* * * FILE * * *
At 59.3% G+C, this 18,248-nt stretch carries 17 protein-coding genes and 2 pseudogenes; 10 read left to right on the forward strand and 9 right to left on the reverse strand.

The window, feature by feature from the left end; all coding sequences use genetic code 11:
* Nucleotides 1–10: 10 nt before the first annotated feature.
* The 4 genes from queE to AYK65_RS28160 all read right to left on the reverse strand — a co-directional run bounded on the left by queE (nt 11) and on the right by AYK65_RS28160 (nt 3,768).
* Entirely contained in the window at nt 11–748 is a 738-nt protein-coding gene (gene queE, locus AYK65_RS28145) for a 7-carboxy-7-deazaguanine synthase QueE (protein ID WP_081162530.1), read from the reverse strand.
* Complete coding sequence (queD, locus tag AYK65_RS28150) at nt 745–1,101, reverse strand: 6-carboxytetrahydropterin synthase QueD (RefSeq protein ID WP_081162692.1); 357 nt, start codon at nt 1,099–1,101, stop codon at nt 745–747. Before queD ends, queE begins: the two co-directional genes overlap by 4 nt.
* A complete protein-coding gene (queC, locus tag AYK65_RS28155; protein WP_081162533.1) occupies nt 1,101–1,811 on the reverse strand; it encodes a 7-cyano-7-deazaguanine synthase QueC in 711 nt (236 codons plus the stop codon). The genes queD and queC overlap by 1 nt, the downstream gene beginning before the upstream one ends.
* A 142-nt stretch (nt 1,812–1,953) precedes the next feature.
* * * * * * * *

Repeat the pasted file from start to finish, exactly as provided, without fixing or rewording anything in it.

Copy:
At 59.3% G+C, this 18,248-nt stretch carries 17 protein-coding genes and 2 pseudogenes; 10 read left to right on the forward strand and 9 right to left on the reverse strand.

The window, feature by feature from the left end; all coding sequences use genetic code 11:
* Nucleotides 1–10: 10 nt before the first annotated feature.
* The 4 genes from queE to AYK65_RS28160 all read right to left on the reverse strand — a co-directional run bounded on the left by queE (nt 11) and on the right by AYK65_RS28160 (nt 3,768).
* Entirely contained in the window at nt 11–748 is a 738-nt protein-coding gene (gene queE, locus AYK65_RS28145) for a 7-carboxy-7-deazaguanine synthase QueE (protein ID WP_081162530.1), read from the reverse strand.
* Complete coding sequence (queD, locus tag AYK65_RS28150) at nt 745–1,101, reverse strand: 6-carboxytetrahydropterin synthase QueD (RefSeq protein ID WP_081162692.1); 357 nt, start codon at nt 1,099–1,101, stop codon at nt 745–747. Before queD ends, queE begins: the two co-directional genes overlap by 4 nt.
* A complete protein-coding gene (queC, locus tag AYK65_RS28155; protein WP_081162533.1) occupies nt 1,101–1,811 on the reverse strand; it encodes a 7-cyano-7-deazaguanine synthase QueC in 711 nt (236 codons plus the stop codon). The genes queD and queC overlap by 1 nt, the downstream gene beginning before the upstream one ends.
* A 142-nt stretch (nt 1,812–1,953) precedes the next feature.